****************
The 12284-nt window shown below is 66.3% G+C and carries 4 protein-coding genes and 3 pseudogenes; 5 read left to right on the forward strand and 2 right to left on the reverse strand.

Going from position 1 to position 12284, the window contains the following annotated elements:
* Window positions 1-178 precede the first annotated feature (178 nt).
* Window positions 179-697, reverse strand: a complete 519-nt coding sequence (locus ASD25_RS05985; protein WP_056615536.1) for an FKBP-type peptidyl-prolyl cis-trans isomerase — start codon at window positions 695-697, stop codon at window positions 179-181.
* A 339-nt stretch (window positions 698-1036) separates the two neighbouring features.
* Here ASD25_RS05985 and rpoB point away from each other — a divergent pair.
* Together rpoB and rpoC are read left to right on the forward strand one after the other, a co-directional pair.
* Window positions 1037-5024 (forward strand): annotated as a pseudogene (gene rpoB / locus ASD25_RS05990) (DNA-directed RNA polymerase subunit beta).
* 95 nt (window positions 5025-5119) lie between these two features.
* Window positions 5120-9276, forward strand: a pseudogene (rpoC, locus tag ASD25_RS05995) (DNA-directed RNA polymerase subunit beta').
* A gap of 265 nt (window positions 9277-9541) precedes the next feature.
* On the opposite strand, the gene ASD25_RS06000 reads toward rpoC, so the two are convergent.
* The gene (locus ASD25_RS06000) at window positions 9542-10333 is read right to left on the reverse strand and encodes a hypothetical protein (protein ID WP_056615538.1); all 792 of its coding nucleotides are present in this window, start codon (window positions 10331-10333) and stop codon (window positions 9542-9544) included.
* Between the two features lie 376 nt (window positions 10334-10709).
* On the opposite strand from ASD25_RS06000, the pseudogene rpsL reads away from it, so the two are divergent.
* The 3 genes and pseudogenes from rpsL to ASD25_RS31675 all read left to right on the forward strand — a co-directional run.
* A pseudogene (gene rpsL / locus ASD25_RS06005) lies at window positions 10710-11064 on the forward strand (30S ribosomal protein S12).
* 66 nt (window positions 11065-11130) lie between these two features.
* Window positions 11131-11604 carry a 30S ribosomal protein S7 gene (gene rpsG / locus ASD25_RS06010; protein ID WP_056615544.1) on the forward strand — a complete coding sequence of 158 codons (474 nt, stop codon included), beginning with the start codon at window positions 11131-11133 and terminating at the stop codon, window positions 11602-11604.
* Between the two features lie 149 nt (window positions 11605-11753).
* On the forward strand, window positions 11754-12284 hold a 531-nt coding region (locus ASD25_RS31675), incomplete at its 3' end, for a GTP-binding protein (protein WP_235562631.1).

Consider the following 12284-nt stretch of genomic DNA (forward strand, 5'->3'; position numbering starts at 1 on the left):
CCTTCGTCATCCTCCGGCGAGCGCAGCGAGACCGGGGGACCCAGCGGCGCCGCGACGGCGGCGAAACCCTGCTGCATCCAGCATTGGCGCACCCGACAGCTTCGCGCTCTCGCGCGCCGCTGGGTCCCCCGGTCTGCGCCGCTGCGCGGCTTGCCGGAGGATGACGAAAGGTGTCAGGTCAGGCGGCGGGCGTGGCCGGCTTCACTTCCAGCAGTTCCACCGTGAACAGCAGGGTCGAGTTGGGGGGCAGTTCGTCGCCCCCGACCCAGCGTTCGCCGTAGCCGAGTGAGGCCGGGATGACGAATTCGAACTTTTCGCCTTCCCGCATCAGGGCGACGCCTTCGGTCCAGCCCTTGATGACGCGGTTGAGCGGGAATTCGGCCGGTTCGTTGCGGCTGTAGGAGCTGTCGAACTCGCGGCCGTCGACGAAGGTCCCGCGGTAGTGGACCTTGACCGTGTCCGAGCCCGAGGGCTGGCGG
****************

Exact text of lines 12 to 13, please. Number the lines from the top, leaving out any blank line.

* On the opposite strand, the gene ASD25_RS06000 reads toward rpoC, so the two are convergent.
* The gene (locus ASD25_RS06000) at window positions 9542-10333 is read right to left on the reverse strand and encodes a hypothetical protein (protein ID WP_056615538.1); all 792 of its coding nucleotides are present in this window, start codon (window positions 10331-10333) and stop codon (window positions 9542-9544) included.